Anticholinergic drugs and forebrain magnetic resonance imaging changes in cognitively normal people and those with mild cognitive impairment.
Meng D., Mohammadi-Nejad A-R., Sotiropoulos SN., Auer DP., Alzheimer's Disease Neuroimaging Initiative None.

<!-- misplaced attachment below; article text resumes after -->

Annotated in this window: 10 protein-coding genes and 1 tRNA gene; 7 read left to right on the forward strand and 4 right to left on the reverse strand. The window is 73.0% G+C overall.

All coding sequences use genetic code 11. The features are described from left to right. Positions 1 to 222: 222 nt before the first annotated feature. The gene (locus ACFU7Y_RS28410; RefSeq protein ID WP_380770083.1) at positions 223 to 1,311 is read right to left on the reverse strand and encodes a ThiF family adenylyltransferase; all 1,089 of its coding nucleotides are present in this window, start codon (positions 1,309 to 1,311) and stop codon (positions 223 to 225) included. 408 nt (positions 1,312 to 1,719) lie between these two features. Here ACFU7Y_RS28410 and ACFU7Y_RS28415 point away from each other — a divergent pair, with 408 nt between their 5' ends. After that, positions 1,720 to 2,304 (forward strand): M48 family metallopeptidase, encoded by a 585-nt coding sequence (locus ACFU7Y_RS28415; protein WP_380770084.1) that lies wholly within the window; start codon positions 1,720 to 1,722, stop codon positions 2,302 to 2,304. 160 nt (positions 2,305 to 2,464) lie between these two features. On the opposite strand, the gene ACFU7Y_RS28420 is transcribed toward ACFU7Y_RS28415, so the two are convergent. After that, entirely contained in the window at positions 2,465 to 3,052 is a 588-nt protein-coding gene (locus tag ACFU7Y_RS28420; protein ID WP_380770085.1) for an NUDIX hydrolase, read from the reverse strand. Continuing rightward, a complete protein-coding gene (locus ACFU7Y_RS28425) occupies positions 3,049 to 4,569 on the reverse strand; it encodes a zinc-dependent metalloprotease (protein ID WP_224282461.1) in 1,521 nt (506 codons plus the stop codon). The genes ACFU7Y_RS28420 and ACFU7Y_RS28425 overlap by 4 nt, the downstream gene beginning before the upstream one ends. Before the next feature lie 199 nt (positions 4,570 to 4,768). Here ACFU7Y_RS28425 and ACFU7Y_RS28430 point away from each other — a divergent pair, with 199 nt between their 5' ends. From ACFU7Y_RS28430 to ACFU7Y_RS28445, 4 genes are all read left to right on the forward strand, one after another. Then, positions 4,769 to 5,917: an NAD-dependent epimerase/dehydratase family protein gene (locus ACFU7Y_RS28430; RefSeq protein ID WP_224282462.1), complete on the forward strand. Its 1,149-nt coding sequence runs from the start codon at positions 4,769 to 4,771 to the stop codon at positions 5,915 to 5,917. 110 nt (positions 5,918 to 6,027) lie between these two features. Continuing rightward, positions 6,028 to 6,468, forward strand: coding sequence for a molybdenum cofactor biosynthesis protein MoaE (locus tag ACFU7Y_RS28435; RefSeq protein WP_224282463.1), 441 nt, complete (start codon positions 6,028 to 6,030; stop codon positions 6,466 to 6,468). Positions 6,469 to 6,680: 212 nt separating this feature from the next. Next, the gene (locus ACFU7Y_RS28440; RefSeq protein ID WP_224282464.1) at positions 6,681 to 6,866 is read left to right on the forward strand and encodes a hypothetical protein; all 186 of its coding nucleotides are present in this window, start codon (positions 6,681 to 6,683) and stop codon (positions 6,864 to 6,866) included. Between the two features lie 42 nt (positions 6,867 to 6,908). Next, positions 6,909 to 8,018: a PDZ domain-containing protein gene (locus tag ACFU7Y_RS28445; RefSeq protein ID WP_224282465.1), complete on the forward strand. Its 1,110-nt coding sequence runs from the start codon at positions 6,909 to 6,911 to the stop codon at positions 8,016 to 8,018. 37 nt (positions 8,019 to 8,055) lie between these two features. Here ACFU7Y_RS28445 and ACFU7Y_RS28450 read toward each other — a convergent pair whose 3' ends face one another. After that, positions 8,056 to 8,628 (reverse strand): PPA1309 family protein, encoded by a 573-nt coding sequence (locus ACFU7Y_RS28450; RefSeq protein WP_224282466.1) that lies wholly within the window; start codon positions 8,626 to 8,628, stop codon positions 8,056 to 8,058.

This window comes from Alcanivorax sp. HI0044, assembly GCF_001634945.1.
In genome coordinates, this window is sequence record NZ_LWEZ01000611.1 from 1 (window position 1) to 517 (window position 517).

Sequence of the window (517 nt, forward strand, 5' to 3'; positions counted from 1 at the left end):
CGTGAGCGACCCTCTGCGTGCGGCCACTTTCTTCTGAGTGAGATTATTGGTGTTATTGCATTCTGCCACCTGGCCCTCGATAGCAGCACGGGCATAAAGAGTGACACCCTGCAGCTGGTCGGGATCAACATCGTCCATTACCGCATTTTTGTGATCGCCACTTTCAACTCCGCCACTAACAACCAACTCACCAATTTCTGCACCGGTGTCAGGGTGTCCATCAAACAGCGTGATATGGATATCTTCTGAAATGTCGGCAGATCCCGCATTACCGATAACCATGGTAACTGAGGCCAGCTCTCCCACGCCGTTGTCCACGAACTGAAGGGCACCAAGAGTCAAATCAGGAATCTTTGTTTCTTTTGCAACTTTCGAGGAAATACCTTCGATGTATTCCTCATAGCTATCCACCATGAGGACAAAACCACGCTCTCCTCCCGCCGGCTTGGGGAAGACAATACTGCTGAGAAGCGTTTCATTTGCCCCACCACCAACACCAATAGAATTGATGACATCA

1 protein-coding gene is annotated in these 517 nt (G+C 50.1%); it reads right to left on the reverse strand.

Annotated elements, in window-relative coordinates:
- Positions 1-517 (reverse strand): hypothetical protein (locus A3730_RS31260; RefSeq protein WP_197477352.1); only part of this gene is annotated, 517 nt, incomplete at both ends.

BACKGROUND AND PURPOSE: Anticholinergic (AC) medication use is associated with cognitive decline and dementia, which may be related to an AC-induced central hypocholinergic state, but the exact mechanisms remain to be understood. We aimed to further elucidate the putative link between AC drug prescription, cognition, and structural and functional impairment of the forebrain cholinergic nucleus basalis of Meynert (NBM). METHODS: Cognitively normal (CN; n = 344) and mildly cognitively impaired (MCI; n = 224) Alzheimer's Disease Neuroimaging Initiative Phase 3 participants with good quality 3-T magnetic resonance imaging were included. Structural (regional gray matter [GM] density) and functional NBM integrity (functional connectivity [FC]) were compared between those on AC medication for > 1 year (AC+ ) and those without (AC- ) in each condition. AC burden was classed as mild, moderate, or severe. RESULTS: MCI AC+ participants (0.55 ± 0.03) showed lower NBM GM density compared to MCI AC- participants (0.56 ± 0.03, p = 0.002), but there was no structural AC effect in CN. NBM FC was lower in CN AC+ versus CN AC- (3.6 ± 0.5 vs. 3.9 ± 0.6, p = 0.001), and in MCI AC+ versus MCI AC- (3.3 ± 0.2 vs. 3.7 ± 0.5, p